DH: Always be you. Your individual experiences dictate how you are around your subjects or how you approach your art. If you’re always trying to be someone else, or follow someone else’s work to a “T” you’ll always come up short.
Self-actualization comes from just being you, being true to yourself. Then your art will always be truly yours, not a reflection of someone else. You need to understand what you want to say and hold onto that tightly because that’s what will differentiate you from everyone else. Also, take a drawing course, understand global light and perspective. It will help you immensely.
Given the ever changing landscape of gear, and other tools, do you tend to be an early adopter of new technology?
DH: Well, I was, but I’m not so much anymore.
If there’s a specific type of gear, that’s going to solve a problem that I experience with my pre-existing gear then, yes, I will adopt it fairly early on in the hopes that those headaches will go away.
The danger is buying too much gear that you won’t use. We all do it or have done it and it comes down to understanding what you need to do your job. The best gear in the world doesn’t make a great photograph. A client hires you based on your unique talent so you need to understand what tools you need to do your work.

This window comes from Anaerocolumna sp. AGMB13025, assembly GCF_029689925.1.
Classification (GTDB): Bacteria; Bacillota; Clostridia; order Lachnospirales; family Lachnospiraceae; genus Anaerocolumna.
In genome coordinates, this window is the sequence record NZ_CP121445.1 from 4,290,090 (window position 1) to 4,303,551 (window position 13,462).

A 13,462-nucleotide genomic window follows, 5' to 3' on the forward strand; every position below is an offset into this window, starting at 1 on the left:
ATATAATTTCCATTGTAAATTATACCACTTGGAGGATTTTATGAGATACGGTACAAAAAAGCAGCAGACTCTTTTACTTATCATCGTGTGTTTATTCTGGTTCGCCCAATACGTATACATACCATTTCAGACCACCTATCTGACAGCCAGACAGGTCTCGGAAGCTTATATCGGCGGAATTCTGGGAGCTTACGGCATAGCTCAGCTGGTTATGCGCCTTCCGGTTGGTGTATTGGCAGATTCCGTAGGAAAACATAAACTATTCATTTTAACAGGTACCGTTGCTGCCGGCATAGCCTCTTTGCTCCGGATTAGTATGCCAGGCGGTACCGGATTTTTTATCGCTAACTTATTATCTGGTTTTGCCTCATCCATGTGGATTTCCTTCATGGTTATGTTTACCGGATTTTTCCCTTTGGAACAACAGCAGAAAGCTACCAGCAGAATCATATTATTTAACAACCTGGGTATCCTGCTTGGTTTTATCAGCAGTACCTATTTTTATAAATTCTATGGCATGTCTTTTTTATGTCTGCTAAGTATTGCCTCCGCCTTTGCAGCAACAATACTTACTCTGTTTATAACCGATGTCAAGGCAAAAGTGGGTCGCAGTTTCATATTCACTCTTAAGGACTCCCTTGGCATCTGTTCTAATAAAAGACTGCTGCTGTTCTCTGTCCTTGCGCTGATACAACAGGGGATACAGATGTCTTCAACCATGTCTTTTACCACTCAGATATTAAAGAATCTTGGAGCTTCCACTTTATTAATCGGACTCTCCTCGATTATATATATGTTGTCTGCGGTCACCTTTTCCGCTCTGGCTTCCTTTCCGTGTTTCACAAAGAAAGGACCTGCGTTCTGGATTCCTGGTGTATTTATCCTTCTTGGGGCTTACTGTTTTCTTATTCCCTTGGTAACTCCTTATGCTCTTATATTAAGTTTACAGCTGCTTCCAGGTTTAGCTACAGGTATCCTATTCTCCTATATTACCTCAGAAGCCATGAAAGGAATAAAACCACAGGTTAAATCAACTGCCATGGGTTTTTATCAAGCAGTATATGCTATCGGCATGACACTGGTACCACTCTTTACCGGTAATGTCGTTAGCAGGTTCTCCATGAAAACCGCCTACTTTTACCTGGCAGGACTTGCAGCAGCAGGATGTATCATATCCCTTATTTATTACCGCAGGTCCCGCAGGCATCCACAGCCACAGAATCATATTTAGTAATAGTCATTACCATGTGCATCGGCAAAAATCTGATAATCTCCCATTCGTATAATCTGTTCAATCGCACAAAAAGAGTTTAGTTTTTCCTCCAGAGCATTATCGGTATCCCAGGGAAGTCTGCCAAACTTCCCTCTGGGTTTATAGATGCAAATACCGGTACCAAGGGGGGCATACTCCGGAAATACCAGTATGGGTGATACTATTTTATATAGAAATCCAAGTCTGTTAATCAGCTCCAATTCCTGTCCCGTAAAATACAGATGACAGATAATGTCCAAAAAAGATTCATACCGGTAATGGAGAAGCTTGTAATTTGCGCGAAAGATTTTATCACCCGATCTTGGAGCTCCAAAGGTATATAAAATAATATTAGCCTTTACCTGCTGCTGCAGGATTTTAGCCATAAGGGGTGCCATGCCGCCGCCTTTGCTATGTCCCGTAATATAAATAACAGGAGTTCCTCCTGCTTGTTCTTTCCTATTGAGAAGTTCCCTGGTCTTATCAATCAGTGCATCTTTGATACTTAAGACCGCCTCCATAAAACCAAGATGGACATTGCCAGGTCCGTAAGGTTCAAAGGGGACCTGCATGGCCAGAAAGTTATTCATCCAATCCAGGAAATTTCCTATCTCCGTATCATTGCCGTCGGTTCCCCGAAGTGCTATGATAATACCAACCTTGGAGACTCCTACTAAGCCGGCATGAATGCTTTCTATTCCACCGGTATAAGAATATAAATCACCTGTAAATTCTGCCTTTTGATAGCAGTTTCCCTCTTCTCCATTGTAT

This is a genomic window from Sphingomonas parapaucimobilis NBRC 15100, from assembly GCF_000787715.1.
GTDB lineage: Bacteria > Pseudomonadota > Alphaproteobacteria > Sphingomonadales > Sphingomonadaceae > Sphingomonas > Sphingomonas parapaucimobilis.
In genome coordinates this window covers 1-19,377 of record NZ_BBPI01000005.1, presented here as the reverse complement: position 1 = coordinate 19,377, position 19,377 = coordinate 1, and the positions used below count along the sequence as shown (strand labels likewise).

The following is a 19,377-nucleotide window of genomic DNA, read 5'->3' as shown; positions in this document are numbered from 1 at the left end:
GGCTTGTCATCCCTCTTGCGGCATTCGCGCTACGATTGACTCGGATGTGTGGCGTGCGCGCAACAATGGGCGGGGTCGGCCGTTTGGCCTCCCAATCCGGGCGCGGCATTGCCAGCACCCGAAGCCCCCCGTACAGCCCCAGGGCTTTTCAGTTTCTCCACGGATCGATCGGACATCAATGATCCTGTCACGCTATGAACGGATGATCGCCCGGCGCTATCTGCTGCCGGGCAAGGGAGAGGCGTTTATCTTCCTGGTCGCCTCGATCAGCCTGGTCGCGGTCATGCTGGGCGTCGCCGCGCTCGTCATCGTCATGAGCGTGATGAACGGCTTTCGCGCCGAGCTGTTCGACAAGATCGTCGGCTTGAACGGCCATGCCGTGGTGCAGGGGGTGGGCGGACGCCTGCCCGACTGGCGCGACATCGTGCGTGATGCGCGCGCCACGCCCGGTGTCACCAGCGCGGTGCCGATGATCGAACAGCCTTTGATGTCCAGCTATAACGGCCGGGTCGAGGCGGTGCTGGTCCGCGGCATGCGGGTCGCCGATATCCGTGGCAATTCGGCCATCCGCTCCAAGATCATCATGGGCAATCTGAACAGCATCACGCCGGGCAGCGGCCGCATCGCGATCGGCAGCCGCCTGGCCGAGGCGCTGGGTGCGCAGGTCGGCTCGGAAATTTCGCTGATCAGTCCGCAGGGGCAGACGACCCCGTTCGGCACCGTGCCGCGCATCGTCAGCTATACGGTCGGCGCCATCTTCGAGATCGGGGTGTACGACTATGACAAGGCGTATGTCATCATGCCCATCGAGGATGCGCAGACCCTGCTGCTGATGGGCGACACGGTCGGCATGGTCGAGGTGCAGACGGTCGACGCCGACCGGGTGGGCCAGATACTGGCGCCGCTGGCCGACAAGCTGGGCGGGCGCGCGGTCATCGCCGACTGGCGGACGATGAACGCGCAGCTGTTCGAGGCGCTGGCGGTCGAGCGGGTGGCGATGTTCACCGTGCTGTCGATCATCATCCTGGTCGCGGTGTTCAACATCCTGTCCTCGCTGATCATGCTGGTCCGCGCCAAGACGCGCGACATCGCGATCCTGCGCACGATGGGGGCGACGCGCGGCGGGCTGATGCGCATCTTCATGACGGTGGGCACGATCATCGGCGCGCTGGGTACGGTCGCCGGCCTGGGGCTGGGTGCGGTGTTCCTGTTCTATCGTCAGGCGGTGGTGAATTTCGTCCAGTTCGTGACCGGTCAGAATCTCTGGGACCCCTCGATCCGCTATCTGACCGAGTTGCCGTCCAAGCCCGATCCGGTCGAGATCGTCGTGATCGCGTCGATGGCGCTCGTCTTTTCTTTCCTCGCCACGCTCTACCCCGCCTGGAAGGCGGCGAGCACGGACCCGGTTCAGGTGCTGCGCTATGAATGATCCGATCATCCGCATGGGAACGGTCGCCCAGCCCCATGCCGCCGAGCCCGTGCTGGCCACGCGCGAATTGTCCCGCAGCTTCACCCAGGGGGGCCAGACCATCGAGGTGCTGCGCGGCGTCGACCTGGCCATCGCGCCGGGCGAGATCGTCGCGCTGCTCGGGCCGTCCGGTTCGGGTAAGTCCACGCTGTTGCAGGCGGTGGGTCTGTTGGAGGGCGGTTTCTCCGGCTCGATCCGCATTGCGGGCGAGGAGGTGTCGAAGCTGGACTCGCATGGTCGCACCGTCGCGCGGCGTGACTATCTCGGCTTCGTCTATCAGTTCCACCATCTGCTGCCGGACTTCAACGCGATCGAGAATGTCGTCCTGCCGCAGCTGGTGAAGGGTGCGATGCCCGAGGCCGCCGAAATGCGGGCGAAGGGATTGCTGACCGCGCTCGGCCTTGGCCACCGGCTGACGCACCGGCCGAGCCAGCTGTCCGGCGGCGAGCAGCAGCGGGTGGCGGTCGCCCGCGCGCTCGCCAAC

Tell us about the tools you currently use and why they are essential to you
DH: So there are specific tools I use, on a recurring basis more than others. Depending on the job, I’m either shooting medium format or 35mm.
I shoot 35mm for more fast paced work, a lot of frames, a lot of movements, such as with catalogue or some lifestyle photography.
For everything else, I try to shoot with medium format, specifically the Phase One 645 for the higher quality and the extra dynamic range that’s involved with that.